Jessica M. Karmasek May 15, 2013, 3:30pm

WASHINGTON (Legal Newsline) -- The U.S. Supreme Court ruled Monday that a New Hampshire man can sue a towing company for trading away his towed car without notifying him or compensating him.

The court, in its unanimous opinion, sided with plaintiff Robert Pelkey.

Pelkey sued Dan's City Used Cars in New Hampshire Superior Court, alleging that the company took custody of his car after towing it from his landlord's parking lot without Pelkey's knowledge, failed to notify him of its plan to auction the car, held an auction despite his notice that he wanted to reclaim the car, and eventually traded the car away without compensating him for the loss of the vehicle.

Pelkey alleged that in disposing of his car, the towing company did not meet the requirements contained in chapter 262 of the New Hampshire Revised Statutes Annotated, which regulates the disposal of abandoned vehicles by a "storage company."

Dan's City's misconduct, Pelkey charged, both violated New Hampshire's Consumer Protection Act and breached the towing company's statutory and common-law duties as a bailee to use reasonable care while in possession of a bailor's property.

The court granted summary judgment to Dan's City, concluding that the Federal Aviation Administration Authorization Act of 1994 preempted Pelkey's claims.

The FAAAA preempts state laws "related to a price, route, or service of any motor carrier... with respect to the transportation of property."

The provision borrows from the Airline Deregulation Act of 1978, which preempts state laws "related to a price, route, or service of an air carrier, with respect to transportation of property."

The New Hampshire Supreme Court reversed the superior court's decision. It held the FAAAA's preemption clause inapplicable because Pelkey's claims related to Dan's City's conduct in disposing of his car post-storage, not to conduct concerning "the transportation of property," or the towing company's "service."

In Pelkey's case, his landlord required tenants to remove their cars from the parking lot in the event of a snowstorm, making snow removal easier.

Pelkey's 2004 Honda Civic remained in the lot during and after a February 2007 snowstorm.

At the landlord's request, Dan's City towed and stored the vehicle.

Pelkey did not know his car had been towed.

Soon after its removal Pelkey had been admitted to the hospital for a procedure to amputate his left foot, during which he suffered a heart attack. He remained in the hospital until his discharge on April 9, 2007.

Unaware of Pelkey's identity or illness, the towing company sought permission from the state Department of Public Safety to sell the Honda at auction without notice.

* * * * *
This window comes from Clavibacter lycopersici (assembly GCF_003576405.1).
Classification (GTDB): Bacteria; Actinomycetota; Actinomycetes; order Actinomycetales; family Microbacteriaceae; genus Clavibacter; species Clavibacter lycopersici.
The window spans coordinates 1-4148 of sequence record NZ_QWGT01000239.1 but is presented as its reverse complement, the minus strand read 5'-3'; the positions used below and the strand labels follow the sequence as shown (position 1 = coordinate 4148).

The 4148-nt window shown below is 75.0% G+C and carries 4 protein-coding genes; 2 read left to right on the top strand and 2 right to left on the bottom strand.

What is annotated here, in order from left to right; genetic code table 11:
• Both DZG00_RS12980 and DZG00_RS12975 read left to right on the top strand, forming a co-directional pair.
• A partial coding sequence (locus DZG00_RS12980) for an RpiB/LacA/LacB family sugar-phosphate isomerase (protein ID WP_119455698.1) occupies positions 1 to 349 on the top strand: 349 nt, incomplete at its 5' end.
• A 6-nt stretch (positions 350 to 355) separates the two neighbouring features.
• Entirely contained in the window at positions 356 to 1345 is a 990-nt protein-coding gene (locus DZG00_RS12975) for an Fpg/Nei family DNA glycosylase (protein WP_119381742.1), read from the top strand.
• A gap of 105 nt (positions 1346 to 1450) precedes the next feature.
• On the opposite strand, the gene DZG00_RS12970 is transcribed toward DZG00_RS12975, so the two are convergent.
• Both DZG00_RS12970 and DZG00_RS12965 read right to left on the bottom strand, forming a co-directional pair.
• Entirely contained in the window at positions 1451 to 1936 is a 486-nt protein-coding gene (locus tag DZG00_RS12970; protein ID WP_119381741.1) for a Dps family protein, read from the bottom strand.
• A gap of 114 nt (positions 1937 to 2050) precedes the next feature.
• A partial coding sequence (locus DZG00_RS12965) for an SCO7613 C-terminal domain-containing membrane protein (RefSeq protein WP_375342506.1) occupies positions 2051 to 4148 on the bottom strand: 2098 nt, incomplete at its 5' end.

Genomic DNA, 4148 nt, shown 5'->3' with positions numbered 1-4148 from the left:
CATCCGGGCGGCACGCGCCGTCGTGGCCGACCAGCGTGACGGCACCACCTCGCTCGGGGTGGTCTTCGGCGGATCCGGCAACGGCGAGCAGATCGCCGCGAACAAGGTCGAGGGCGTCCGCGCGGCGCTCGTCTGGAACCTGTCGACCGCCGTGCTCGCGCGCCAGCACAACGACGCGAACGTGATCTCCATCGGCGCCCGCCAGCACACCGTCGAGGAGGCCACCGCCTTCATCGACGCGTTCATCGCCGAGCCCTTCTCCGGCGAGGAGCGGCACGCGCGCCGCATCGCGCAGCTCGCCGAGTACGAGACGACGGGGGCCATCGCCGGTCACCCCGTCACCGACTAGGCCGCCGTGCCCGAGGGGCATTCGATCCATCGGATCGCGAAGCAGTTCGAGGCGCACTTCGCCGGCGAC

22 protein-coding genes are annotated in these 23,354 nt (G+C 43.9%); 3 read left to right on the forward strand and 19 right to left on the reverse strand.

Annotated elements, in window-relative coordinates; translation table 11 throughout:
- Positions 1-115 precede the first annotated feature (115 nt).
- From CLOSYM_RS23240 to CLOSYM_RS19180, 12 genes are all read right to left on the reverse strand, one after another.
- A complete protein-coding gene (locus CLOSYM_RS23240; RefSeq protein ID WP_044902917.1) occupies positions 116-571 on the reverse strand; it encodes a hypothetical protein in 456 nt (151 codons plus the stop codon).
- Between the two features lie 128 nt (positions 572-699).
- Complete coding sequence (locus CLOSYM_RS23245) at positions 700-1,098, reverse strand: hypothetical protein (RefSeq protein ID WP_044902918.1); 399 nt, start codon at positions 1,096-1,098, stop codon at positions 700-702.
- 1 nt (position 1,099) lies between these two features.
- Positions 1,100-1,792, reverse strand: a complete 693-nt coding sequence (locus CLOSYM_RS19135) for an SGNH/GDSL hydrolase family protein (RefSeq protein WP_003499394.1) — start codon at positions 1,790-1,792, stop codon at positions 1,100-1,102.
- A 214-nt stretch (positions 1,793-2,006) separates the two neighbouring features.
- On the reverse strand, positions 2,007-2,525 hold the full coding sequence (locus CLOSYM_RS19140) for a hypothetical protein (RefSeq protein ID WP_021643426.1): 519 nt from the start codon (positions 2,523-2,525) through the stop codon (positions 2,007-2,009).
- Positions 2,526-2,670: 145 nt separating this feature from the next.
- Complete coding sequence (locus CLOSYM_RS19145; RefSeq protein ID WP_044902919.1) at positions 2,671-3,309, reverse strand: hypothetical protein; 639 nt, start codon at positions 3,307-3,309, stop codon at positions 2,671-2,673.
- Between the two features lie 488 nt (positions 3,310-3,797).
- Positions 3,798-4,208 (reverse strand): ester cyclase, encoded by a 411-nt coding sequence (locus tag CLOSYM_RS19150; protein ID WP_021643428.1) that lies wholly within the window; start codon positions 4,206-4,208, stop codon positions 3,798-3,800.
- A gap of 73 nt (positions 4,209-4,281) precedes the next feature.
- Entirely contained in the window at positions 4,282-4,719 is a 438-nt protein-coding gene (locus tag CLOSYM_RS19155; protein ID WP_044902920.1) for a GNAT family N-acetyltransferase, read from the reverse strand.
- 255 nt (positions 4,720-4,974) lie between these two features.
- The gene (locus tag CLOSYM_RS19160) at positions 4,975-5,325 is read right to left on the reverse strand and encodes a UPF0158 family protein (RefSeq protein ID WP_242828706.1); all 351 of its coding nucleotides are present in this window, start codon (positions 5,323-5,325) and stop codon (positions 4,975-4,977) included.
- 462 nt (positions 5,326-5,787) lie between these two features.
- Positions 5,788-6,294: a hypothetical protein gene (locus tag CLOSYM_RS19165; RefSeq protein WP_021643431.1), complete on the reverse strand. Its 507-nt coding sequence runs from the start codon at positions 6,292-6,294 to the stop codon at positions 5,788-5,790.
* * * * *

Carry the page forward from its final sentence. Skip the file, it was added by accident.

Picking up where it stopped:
In response, the department identified Pelkey as the last known owner of the vehicle.

Dan's City wrote to Pelkey, notifying him that it had towed and was storing his car.

When the post office returned the letter, checking the box "moved, left no address," Dan's City scheduled an auction for April 19, 2007.

In the days following Pelkey's discharge from the hospital, his attorney learned from counsel for the apartment complex that the car had been towed by Dan's City and was scheduled to be sold at public auction.

On April 17, 2007, Pelkey's attorney informed Dan's City that Pelkey wanted to pay any charges owed and reclaim his vehicle.

The towing company proceeded with the auction anyway.

Attracting no bidders, Dan's City later disposed of the car by trading it to a third party. Pelkey was not notified in advance of the trade, and has received no proceeds from the sale.

The nation's high court, in its 13-page opinion, said federal law does not preempt state-law claims for damages stemming from the storage and disposal of a towed vehicle.

"We hold, in accord with the New Hampshire Supreme Court, that state-law claims stemming from the storage and disposal of a car, once towing has ended, are not sufficiently connected to a motor carrier's service with respect to the transportation of property to warrant preemption under §14501(c)(1)," Justice Ruth Bader Ginsburg wrote for the court.

"The New Hampshire law in point regulates no towing services, no carriage of property. Instead, it trains on custodians of stored vehicles seeking to sell them.

"Congress did not displace the State's regulation of that activity by any federal prescription."

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